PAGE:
Participants in the Mayor's Prayer Breakfast stack their plates before hearing the address of Mel Blackaby, the senior pastor from the First Baptist Church of Jonesboro, Ga., Thursday morning.
ALBANY The heads of the religious, business and government sectors converged downtown Thursday to pray for the future of the city, state and country during the Mayor's annual prayer breakfast.
The event is a yearly convocation of leaders from area churches, various businesses, the city and county government and the Albany Area Chamber of Commerce.
Thursday's breakfast was headlined by Mel Blackaby, a blogger, author and the senior pastor from the First Baptist Church of Jonesboro, Ga., who said he could see God's work being done in the city, and urged those present to pray for those in leadership positions at the local, state and federal levels.
"Whether you agree with who is in office or not, you should be praying for our president and our vice president and our leaders," Blackaby said. "They have an enormous weight (to carry). If you've ever walked in D.C. you can just feel it. All the pressures of the world are in that place."
At times, Blackaby also punctuated his comments with fiery words about how modern-day American Christians should pray.
"In the midst of God disciplining our nation, are you still praying 'God bless America?'" Blackaby asked. "As America is running from God, are you simply asking for His blessing? Are you still praying, 'God bless my church, bless my family, bless me with good things? See if you truly saw what God was saying and God was doing, we'd fall down on our faces and cry out for mercy. God forgive us and have mercy upon us as a nation! Somehow we want to cover up everything that is going on and say, 'God bless me.' It's a self-centered prayer."
Blackaby said that politicians are unable to fix the problems plaguing the nation not for a lack of knowledge, but because they lack the power to dissuade God's discipline on the country.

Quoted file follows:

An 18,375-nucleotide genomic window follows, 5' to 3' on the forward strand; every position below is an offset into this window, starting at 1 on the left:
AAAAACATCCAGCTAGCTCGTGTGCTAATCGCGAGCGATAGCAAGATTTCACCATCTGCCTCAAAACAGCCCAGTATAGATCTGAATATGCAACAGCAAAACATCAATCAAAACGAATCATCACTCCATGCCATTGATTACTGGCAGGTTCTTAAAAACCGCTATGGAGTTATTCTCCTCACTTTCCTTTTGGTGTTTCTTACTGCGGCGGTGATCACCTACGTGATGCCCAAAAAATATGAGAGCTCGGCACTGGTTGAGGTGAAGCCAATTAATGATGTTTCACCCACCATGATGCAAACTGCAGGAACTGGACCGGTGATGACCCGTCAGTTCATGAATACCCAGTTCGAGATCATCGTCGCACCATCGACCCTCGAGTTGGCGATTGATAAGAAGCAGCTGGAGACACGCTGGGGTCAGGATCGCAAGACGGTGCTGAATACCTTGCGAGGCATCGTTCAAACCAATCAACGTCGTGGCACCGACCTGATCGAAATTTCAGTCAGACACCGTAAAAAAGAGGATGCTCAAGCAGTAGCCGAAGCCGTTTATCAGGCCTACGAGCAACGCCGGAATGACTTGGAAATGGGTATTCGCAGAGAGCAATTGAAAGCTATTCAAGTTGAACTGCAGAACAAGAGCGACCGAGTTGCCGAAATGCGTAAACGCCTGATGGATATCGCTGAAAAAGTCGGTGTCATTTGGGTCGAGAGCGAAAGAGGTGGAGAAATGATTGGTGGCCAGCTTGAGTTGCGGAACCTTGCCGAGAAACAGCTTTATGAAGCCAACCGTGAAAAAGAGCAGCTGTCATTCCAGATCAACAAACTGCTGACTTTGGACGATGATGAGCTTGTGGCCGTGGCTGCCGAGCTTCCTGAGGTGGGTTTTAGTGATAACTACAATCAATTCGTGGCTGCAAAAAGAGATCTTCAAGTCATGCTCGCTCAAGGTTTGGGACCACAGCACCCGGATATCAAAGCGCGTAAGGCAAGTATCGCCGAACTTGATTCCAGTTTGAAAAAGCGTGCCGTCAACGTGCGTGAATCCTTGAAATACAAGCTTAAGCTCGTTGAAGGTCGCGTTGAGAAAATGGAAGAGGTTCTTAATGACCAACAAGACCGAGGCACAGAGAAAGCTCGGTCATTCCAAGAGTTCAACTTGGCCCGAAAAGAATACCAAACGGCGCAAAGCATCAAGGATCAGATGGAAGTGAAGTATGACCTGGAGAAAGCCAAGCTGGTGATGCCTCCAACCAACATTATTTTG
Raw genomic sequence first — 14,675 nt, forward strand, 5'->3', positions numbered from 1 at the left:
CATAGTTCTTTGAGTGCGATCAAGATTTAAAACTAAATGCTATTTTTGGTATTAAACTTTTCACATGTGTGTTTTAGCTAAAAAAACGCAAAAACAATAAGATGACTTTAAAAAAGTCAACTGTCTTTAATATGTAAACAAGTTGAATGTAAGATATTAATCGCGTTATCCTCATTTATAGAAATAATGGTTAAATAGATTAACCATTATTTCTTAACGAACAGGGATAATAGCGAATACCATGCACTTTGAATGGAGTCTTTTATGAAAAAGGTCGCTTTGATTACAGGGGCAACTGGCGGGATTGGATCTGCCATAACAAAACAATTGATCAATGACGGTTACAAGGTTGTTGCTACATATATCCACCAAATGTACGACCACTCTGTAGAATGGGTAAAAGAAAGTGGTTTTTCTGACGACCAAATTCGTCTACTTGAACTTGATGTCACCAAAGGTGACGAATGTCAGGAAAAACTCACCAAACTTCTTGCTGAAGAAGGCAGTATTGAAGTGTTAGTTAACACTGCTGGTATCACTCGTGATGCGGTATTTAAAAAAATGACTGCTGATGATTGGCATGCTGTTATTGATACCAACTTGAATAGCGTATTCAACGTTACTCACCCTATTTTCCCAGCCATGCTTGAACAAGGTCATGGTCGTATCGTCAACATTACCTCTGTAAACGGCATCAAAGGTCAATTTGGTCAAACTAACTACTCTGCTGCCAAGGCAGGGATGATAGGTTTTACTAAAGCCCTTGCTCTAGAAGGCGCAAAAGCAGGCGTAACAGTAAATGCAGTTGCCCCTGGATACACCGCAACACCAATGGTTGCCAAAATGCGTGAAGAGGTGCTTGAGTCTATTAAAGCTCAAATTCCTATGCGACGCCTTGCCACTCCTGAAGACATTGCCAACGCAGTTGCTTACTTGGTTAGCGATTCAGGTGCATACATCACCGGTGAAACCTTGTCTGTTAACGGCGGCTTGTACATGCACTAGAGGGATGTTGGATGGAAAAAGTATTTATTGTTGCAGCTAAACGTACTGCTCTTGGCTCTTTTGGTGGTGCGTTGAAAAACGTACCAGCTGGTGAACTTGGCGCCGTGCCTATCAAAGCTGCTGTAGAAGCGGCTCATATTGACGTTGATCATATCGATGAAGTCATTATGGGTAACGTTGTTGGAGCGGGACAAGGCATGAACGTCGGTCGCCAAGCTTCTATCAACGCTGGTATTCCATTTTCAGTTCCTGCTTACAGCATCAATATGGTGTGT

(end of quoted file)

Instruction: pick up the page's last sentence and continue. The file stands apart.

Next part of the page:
"If the Church of God doesn't understand what it means to be a house of prayer, America doesn't stand a chance," he said. "Not because politicians can't fix it, but because they can't turn aside the hand of God's discipline."
Albany Mayor Dorothy Hubbard, who has continuously evoked the name of God during her political life, told those who attended the breakfast Thursday that she prays daily that God will show her the path to take to make the city better and to be a better person and urged the people to join her in praying that God will take the city under His arm and lead it forward in 2012.
"My simple prayer each day is that almighty God will allow me... that he will open my eyes that I might see. That he would cleanse my ears, that I might hear. That he might help my mind, that I might comprehend what it is that He would have me to do to move our city forward," Hubbard said. "I thank you all for coming out here today and for believing that God is working in me and in you to move our city forward."
Miles Espy, the newly-minted chair of the board for the Albany Area Chamber of Commerce opened the event by saying how grateful he was that he lived in a country and in a city where he and his fellow board members felt comfortable praying before vital decisions are made.
"It's a testament to the greatness of our nation that we can meet and, before we do our business, go to the Lord in prayer," Espy said.